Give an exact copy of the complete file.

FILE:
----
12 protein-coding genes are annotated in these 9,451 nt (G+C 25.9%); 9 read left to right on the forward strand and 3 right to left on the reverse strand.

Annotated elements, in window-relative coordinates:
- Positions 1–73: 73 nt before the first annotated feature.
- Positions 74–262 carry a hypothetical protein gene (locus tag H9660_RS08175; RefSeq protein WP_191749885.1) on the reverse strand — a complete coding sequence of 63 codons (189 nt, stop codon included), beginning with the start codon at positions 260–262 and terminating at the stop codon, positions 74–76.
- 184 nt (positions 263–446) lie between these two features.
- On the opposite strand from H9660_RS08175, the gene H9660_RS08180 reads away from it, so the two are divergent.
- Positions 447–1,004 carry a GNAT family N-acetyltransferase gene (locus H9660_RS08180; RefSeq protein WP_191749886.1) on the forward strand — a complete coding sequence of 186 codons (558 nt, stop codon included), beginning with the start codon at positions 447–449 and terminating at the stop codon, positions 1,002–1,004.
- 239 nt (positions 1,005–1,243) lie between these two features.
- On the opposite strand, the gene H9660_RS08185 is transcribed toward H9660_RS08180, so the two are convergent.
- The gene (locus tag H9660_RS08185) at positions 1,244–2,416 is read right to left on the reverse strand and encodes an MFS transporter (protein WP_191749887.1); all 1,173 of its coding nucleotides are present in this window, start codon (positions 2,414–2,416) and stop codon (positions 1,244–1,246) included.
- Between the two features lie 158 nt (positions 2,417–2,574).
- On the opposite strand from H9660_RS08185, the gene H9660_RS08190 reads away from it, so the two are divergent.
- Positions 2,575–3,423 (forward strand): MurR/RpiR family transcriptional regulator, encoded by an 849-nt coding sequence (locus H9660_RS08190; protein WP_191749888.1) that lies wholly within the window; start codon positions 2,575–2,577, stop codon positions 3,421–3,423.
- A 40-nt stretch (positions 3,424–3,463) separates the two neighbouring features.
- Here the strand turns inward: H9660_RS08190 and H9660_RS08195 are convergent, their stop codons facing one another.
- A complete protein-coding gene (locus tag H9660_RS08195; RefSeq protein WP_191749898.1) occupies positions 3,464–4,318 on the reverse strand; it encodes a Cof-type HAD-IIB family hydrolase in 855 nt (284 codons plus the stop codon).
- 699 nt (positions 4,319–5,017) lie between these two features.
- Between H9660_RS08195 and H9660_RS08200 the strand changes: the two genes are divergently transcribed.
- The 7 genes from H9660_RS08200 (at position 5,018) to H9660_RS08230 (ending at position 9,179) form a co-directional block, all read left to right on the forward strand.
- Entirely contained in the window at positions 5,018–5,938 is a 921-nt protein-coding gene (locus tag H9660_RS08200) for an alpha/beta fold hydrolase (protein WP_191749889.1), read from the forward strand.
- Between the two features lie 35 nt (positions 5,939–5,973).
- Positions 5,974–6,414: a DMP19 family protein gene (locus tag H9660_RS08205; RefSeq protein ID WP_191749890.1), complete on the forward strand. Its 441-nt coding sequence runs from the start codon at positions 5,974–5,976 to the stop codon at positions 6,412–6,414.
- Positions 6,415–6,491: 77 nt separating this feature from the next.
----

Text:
12 protein-coding genes are annotated in these 9,451 nt (G+C 25.9%); 9 read left to right on the forward strand and 3 right to left on the reverse strand.

Annotated elements, in window-relative coordinates:
- Positions 1–73: 73 nt before the first annotated feature.
- Positions 74–262 carry a hypothetical protein gene (locus tag H9660_RS08175; RefSeq protein WP_191749885.1) on the reverse strand — a complete coding sequence of 63 codons (189 nt, stop codon included), beginning with the start codon at positions 260–262 and terminating at the stop codon, positions 74–76.
- 184 nt (positions 263–446) lie between these two features.
- On the opposite strand from H9660_RS08175, the gene H9660_RS08180 reads away from it, so the two are divergent.
- Positions 447–1,004 carry a GNAT family N-acetyltransferase gene (locus H9660_RS08180; RefSeq protein WP_191749886.1) on the forward strand — a complete coding sequence of 186 codons (558 nt, stop codon included), beginning with the start codon at positions 447–449 and terminating at the stop codon, positions 1,002–1,004.
- 239 nt (positions 1,005–1,243) lie between these two features.
- On the opposite strand, the gene H9660_RS08185 is transcribed toward H9660_RS08180, so the two are convergent.
- The gene (locus tag H9660_RS08185) at positions 1,244–2,416 is read right to left on the reverse strand and encodes an MFS transporter (protein WP_191749887.1); all 1,173 of its coding nucleotides are present in this window, start codon (positions 2,414–2,416) and stop codon (positions 1,244–1,246) included.
- Between the two features lie 158 nt (positions 2,417–2,574).
- On the opposite strand from H9660_RS08185, the gene H9660_RS08190 reads away from it, so the two are divergent.
- Positions 2,575–3,423 (forward strand): MurR/RpiR family transcriptional regulator, encoded by an 849-nt coding sequence (locus H9660_RS08190; protein WP_191749888.1) that lies wholly within the window; start codon positions 2,575–2,577, stop codon positions 3,421–3,423.
- A 40-nt stretch (positions 3,424–3,463) separates the two neighbouring features.
- Here the strand turns inward: H9660_RS08190 and H9660_RS08195 are convergent, their stop codons facing one another.
- A complete protein-coding gene (locus tag H9660_RS08195; RefSeq protein WP_191749898.1) occupies positions 3,464–4,318 on the reverse strand; it encodes a Cof-type HAD-IIB family hydrolase in 855 nt (284 codons plus the stop codon).
- 699 nt (positions 4,319–5,017) lie between these two features.
- Between H9660_RS08195 and H9660_RS08200 the strand changes: the two genes are divergently transcribed.
- The 7 genes from H9660_RS08200 (at position 5,018) to H9660_RS08230 (ending at position 9,179) form a co-directional block, all read left to right on the forward strand.
- Entirely contained in the window at positions 5,018–5,938 is a 921-nt protein-coding gene (locus tag H9660_RS08200) for an alpha/beta fold hydrolase (protein WP_191749889.1), read from the forward strand.
- Between the two features lie 35 nt (positions 5,939–5,973).
- Positions 5,974–6,414: a DMP19 family protein gene (locus tag H9660_RS08205; RefSeq protein ID WP_191749890.1), complete on the forward strand. Its 441-nt coding sequence runs from the start codon at positions 5,974–5,976 to the stop codon at positions 6,412–6,414.
- Positions 6,415–6,491: 77 nt separating this feature from the next.